A Gorgeous Chalet in the Swiss Alps Perfectly Blends Modern and Rustic Design

A Gorgeous Chalet in the Swiss Alps Perfectly Blends Modern and Rustic Design

By Jennifer Baum Lagdameo
A reimagined Swiss chalet brings together regional influences, vintage elements, and a customized contemporary aesthetic.

Located in the rapidly developing Swiss village of Andermatt, this  5,400-square-foot residence on the top floor of a new, five-story apartment building is a true reflection of interior architect and designer Pierre Yovanovitch’s unique approach to design.

Hand-blown Salt Crystal lights by Jeff Zimmerman hang above a custom oak bench in the entrance hall.

His work for his eponymous Paris-based firm, Pierre Yovanovitch Architecture d’Intérieur, is renowned for collaborating with contemporary artists on site-specific installations. Yovanovitch, a former menswear designer for Pierre Cardin, took a similar approach with this distinctive residence, incorporating a combination of vintage design elements, blue-chip artwork, and his own custom designs. The result is refined, yet unpretentious—a contemporary space that pays homage to the traditional aesthetics of the region. 

Spruce shingles in the entry have been painted to resemble the region's traditional red-tile roofs.

"I wanted to create an interesting, yet inviting, space without detracting from the stunning view of the surrounding alps," says Yovanovitch. "To do this, I incorporated design elements inspired by the region, such as the cantilevered staircase made of spruce and inspired by rural fences. I worked with specialty craftsman from throughout Europe to create custom furniture pieces which I mixed with vintage furniture and art, such as Swiss artist Ugo Rondinone’s stone sculpture."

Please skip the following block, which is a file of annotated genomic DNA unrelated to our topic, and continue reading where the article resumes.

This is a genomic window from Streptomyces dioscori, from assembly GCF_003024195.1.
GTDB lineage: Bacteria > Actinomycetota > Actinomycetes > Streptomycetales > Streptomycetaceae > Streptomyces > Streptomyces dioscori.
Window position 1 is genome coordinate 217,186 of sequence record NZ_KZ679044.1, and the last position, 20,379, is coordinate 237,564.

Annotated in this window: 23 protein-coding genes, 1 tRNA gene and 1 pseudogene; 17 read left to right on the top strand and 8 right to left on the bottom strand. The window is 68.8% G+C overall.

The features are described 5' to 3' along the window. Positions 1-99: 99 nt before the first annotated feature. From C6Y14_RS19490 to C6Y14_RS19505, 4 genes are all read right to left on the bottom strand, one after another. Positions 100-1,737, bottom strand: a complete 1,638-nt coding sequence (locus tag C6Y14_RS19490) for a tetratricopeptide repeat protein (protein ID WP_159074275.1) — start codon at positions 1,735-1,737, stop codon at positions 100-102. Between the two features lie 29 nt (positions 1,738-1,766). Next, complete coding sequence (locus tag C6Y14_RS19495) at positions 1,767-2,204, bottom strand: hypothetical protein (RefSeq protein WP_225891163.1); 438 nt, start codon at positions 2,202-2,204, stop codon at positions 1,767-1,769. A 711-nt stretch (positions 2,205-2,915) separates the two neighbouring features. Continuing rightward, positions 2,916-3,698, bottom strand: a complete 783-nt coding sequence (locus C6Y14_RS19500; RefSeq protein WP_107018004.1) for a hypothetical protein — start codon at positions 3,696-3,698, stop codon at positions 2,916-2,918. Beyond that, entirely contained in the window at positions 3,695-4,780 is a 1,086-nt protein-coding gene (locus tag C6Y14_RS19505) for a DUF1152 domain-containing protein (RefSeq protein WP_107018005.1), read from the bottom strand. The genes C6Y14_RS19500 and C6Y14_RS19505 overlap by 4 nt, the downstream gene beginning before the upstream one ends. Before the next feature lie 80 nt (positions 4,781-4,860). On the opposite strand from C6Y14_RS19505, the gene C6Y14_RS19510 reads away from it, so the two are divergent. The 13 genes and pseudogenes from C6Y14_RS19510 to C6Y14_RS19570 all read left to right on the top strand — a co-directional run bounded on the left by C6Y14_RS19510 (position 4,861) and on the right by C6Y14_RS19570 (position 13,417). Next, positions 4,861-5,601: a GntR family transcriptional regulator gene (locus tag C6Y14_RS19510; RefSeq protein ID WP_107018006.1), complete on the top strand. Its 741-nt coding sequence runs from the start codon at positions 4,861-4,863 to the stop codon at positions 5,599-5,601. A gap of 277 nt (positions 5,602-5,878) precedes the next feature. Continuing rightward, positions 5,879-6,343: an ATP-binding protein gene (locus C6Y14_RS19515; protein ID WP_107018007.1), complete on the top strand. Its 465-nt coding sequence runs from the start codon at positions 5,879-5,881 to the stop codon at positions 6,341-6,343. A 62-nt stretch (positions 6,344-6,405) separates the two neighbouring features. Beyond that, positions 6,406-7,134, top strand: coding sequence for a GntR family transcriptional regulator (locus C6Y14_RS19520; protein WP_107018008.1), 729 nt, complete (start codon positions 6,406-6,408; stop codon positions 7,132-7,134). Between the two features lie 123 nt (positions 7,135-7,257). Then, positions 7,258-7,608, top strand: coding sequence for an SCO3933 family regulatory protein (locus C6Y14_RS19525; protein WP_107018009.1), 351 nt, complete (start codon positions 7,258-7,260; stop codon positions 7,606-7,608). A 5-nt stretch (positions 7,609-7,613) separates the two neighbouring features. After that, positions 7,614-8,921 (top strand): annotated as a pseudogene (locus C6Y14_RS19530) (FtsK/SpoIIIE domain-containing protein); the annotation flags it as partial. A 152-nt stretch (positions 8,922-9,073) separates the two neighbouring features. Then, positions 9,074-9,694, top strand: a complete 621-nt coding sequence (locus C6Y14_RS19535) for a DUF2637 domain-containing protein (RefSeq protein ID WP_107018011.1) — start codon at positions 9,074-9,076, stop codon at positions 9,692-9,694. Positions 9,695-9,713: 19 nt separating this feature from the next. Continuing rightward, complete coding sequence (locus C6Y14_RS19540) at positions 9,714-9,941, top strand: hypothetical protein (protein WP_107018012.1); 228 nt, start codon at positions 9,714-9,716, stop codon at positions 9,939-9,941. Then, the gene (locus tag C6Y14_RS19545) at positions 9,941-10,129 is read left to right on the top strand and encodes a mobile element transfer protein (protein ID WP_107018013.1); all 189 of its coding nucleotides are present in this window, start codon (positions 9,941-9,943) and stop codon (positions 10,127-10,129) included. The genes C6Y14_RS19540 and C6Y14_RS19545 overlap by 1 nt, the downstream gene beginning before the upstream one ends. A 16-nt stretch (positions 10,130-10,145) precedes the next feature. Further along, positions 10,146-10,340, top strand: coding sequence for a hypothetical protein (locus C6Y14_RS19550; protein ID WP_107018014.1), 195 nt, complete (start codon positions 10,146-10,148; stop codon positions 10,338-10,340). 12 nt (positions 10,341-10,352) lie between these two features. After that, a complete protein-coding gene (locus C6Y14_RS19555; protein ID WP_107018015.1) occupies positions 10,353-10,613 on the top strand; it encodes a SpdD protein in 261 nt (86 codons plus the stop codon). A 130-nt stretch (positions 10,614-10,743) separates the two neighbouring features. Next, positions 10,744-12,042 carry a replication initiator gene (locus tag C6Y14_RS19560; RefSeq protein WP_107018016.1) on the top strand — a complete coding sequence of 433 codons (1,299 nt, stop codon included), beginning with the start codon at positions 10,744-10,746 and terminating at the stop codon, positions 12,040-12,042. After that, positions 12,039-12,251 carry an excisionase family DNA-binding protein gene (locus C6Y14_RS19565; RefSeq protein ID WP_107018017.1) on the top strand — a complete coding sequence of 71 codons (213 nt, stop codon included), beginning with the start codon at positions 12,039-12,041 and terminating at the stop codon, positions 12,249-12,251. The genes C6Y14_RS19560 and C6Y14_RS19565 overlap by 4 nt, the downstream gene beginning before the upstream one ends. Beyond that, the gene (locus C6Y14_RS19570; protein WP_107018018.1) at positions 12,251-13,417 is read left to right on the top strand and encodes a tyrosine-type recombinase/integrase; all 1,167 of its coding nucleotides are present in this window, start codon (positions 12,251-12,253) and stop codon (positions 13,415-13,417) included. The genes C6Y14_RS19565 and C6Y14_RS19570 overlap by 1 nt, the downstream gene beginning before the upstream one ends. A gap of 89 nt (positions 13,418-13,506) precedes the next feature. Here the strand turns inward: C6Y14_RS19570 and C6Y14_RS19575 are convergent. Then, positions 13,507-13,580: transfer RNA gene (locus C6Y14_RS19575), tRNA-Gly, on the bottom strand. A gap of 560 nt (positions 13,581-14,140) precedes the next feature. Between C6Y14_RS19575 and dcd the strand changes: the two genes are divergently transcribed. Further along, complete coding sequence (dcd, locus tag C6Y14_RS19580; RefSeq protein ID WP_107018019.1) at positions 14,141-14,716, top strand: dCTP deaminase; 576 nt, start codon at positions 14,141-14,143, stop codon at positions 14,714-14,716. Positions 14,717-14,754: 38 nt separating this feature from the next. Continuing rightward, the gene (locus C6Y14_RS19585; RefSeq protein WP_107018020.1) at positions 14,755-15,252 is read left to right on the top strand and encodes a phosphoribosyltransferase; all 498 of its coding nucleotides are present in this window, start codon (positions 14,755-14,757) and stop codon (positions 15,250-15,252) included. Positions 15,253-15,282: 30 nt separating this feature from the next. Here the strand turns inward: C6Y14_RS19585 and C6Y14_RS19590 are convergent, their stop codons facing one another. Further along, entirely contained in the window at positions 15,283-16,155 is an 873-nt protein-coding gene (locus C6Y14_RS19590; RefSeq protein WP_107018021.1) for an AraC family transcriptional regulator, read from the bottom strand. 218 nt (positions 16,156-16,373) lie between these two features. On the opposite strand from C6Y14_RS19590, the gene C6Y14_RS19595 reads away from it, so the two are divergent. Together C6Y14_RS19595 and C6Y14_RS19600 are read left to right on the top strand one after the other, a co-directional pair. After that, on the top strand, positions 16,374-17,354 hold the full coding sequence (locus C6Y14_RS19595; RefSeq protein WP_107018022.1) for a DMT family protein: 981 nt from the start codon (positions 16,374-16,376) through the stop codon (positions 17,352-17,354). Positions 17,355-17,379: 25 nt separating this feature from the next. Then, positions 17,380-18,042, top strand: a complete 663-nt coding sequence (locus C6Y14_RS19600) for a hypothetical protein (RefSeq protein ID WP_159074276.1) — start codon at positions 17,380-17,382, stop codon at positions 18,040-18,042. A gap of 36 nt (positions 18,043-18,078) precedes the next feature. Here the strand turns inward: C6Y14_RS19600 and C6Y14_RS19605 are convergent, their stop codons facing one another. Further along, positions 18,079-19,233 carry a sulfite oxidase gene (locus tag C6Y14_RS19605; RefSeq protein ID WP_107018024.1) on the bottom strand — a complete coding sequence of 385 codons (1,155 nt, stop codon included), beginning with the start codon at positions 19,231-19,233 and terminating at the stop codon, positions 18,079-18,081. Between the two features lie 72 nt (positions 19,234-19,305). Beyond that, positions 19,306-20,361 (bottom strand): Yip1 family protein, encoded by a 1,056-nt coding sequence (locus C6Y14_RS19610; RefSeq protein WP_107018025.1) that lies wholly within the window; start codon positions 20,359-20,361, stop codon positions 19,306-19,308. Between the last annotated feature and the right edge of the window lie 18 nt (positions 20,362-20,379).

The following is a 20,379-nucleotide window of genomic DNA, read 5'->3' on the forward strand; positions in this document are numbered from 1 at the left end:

Matali Crasset’s Lanterne suspension fixture in the spruce-paneled stairwell was originally created for a French cathedral. 

Swiss artist Ugo Rondinone’s stone sculpture is displayed in the entry. 

The living area features a custom-made sectional with a tinted-larch frame set alongside a vintage John Dickinson side table; the yak sculpture is by Gunnar Nylund. 

The custom spruce dining alcove features wool-covered custom seating and looks out on sculpted 1970s pine chairs by Chilean artist Roberto Matta, which are in turn framed by the cantilevered spruce stairway, its balustrade inspired by rural fences.


 "I wanted to create an interesting, yet inviting, space without detracting from the stunning view of the surrounding alps." 

—Pierre Yovanovitch

Pine chairs designed by Axel Einar Hjorth in the 1930s flank ceramist Armelle Benoit’s stoneware fireplace with enameled hood. 

A second spruce alcove frames a nook with wool-covered custom seating, and features Nendo’s Innerblow coffee tables with blown molten-glass tops; the geometric pillows were designed by Yovanovitch. 

The view from inside the second alcove

Rasmus Fenhann’s Douglas-fir and shoji-paper suspension light and a 1960s Charlotte Perriand Sandoz larch stool complement the pine woodwork in the upstairs guest bedroom.

The master bathroom features a custom-made bench and marble mosaic flooring. 

A minimalist desk looks out on the alpine scenery in the master bedroom. 

A custom sofa is paired with a 1963 bronze coffee table by Philip and Kevin LaVerne and a 1930s side table by Axel Einar Hjorth in the master bedroom. 

Another angle of the master bedroom

The night view


Project Credits: 

Interior Design: Pierre Yovanovitch Architecture d’Intérieur

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